Based on acorn morphology and size, different morphotypes of Q. ilex subsp. ballota have been described [69]. When seedlings from acorns collected from healthy trees of four Q. ilex subsp. ballota morphotypes (microcarpa, macrocarpa, rotundifolia and expansa) were inoculated with P. cinnamomi, higher foliar symptoms were developed by microcarpa plants than by macrocarpa and rotundifolia plants [70]. Lower concentrations of condensed tannins were reported in acorns of macrocarpa and rotundifolia trees than in acorns of other Q. ilex morphotypes [71], although this is probably not linked to differences in susceptibility. According to our results, susceptibility of the two subspecies of Q. ilex (ballota and ilex) to P. cinnamomi was not related to acorn weight [64]. In C. sativa, however, life expectancy of seedlings challenged with P. cinnamomi covaried positively with seed weight and time to emerge [72]. These results are not comparable to ours, because half our plant material was collected from P. cinnamomi-infected trees. In our study, the time to death of inoculated seedlings was influenced by the health status of the mother tree, irrespective of whether acorn weight was included in the analysis (Table 3). Moreover, acorn weight and time to death of seedlings were not correlated in either of the two groups according to the health status of mother trees (Table 4). This implies that the transgenerational response of plant resistance is not mediated by seed provisioning [49,55,56,58]. Instead, an epigenetic mechanism could transmit increased resistance to the progeny. Although the identification of epigenetic mechanisms is beyond the scope of this paper, our result suggests that adaptation of Q. ilex to P. cinnamomi between generations could be persistent, as in other plant species [7,9]. This finding, together with the variable response of Q. ilex populations to P. cinnamomi (Figure 2a), opens up opportunities for the natural recovery of Q. ilex in the long term.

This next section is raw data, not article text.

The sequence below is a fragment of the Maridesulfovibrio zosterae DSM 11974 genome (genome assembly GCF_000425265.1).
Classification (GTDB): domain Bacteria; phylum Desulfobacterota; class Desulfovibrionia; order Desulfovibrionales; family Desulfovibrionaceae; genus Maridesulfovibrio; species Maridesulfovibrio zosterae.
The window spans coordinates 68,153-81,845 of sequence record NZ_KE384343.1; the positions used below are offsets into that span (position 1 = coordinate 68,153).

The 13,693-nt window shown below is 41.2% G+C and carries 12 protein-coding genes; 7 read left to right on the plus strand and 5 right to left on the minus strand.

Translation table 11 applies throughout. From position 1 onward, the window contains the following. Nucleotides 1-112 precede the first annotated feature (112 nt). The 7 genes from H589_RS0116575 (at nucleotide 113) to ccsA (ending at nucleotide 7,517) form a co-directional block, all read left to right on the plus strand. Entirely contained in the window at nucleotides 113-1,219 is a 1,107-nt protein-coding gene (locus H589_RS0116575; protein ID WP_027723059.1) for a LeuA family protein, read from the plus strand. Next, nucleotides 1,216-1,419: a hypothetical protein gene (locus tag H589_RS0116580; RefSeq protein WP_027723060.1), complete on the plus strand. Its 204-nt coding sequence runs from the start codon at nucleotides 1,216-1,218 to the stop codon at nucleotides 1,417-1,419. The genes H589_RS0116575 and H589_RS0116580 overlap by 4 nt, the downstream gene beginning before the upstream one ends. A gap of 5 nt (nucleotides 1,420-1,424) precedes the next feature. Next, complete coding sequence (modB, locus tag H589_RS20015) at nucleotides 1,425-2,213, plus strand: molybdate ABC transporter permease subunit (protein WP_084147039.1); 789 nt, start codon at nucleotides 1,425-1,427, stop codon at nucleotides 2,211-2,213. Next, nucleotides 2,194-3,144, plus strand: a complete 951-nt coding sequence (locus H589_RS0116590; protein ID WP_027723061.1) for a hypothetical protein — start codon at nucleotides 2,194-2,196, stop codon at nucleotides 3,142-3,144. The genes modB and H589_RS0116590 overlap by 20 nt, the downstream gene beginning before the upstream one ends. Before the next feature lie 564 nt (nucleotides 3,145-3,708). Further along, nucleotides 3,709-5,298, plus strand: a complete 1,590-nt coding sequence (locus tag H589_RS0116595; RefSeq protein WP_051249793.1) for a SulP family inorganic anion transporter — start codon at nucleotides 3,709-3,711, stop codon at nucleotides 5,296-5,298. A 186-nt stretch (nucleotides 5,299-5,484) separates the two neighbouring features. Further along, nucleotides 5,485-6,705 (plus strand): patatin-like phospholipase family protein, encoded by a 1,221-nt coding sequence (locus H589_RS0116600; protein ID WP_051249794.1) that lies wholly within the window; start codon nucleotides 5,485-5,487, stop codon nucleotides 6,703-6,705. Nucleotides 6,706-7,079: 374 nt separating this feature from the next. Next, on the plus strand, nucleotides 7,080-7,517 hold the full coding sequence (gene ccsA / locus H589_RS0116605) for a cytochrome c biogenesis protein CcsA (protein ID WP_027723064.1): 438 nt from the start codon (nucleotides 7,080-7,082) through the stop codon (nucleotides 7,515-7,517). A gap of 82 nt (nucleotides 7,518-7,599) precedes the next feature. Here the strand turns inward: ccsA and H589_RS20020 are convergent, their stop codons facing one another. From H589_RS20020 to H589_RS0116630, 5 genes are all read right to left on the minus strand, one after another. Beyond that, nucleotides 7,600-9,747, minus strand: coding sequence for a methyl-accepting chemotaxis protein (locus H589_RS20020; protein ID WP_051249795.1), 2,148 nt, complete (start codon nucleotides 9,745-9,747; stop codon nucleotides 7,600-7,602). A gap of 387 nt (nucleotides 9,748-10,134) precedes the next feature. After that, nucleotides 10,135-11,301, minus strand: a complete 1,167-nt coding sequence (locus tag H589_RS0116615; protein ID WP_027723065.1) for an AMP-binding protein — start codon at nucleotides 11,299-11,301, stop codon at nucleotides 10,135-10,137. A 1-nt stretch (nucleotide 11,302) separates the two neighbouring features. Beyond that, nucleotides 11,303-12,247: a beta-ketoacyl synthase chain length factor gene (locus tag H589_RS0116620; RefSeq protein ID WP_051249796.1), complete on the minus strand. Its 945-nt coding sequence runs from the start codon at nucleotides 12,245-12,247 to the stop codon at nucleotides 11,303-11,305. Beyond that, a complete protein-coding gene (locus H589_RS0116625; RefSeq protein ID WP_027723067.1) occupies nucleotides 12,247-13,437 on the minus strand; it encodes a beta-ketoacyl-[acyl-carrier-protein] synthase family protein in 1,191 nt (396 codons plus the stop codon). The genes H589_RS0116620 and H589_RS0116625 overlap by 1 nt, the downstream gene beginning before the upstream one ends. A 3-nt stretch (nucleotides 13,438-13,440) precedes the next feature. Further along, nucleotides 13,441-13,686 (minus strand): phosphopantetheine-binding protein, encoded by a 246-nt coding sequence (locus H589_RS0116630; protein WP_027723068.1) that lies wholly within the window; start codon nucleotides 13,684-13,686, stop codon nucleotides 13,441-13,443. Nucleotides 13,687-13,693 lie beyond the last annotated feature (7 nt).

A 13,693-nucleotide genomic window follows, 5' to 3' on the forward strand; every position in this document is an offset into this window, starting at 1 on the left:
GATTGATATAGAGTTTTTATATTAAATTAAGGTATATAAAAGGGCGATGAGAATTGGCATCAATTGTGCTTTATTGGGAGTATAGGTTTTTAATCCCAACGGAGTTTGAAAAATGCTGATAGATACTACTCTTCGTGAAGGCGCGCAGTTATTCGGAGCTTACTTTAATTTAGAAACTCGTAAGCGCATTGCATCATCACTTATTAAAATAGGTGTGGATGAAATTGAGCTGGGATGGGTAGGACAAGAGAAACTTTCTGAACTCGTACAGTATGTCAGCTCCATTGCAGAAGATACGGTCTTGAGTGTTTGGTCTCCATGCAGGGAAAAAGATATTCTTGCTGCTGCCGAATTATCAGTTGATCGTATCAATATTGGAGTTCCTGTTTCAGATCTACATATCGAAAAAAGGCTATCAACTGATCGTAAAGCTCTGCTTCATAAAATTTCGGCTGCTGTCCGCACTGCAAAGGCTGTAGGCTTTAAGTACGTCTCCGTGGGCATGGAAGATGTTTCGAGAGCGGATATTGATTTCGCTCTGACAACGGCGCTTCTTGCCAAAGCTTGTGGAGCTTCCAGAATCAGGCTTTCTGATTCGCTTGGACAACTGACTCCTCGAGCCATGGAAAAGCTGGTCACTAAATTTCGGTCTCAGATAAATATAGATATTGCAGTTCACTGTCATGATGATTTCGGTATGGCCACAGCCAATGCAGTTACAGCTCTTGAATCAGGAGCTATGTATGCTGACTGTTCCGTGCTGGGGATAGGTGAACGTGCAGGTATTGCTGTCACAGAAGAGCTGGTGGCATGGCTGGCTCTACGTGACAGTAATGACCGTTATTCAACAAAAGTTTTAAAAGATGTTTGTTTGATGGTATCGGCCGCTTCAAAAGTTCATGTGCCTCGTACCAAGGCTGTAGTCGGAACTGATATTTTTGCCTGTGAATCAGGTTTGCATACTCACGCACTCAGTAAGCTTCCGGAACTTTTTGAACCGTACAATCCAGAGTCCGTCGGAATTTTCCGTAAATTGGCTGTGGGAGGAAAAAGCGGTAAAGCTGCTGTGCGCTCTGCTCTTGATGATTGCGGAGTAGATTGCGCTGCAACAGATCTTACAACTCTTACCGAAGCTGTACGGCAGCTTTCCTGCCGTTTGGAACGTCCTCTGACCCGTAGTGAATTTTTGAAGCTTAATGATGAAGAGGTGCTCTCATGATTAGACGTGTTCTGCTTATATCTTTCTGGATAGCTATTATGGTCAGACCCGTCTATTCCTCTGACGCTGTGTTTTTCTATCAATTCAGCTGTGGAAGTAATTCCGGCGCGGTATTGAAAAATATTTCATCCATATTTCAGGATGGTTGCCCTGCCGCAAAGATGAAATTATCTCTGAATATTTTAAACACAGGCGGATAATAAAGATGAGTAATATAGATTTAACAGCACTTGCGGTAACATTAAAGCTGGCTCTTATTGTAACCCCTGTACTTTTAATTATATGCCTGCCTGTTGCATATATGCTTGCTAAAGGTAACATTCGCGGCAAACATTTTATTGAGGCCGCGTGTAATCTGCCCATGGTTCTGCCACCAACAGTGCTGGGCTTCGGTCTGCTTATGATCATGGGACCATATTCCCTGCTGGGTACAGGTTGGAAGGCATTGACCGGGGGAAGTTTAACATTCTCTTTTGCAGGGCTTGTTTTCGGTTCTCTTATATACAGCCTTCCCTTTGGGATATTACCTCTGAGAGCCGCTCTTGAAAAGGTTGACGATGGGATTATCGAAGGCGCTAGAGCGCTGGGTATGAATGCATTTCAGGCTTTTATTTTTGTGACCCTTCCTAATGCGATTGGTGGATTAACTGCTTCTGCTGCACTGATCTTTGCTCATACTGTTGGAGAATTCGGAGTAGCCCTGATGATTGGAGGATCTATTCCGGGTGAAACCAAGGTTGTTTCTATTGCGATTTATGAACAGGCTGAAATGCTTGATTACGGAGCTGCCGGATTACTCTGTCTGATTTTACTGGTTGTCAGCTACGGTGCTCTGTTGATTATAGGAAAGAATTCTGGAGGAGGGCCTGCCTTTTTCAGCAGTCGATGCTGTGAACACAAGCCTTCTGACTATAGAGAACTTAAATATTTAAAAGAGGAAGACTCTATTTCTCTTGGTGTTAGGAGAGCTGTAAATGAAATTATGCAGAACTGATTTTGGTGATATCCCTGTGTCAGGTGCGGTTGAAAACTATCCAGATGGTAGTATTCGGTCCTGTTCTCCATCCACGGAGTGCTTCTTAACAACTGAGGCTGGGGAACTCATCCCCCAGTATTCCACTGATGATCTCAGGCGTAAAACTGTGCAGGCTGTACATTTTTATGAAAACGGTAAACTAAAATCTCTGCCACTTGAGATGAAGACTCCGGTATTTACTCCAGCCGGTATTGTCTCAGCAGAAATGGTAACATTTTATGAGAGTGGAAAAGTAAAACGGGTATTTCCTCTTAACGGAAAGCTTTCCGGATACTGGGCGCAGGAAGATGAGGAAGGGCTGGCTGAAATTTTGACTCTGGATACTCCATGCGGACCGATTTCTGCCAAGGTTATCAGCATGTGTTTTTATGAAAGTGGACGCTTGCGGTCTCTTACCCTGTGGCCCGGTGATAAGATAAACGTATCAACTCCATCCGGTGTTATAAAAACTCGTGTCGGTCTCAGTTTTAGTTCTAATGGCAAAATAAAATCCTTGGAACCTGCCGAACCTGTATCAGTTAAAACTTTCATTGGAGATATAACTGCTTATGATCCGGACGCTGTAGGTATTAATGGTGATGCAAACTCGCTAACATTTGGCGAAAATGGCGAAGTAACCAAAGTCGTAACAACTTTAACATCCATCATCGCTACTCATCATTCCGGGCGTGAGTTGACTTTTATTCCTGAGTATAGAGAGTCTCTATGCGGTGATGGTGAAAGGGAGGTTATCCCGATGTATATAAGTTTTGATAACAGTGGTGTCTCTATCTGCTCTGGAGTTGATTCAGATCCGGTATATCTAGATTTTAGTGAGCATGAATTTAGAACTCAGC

The time to death of seedlings was positively related to belowground mass, particularly to an increased proportion of fine secondary roots (Table 4). Because P. cinnamomi destroys fine roots by degrading the host cell walls [73], higher availability of fine roots seems to be a useful trait for plants. This observation is in accordance with the relevance of fine roots as indicators of tree vitality in Phytophthora infested sites [37,74]. Moreover, seedlings from P. cinnamomi-infected trees showed higher root-to-stem and fine root-to-root dry weight ratios than seedlings from healthy trees. Our result hypothesises a possible transgenerational effect in which seedlings from infected mother trees invest more resources belowground than seedlings from healthy trees to counter the negative effects of root rot caused by the pathogen.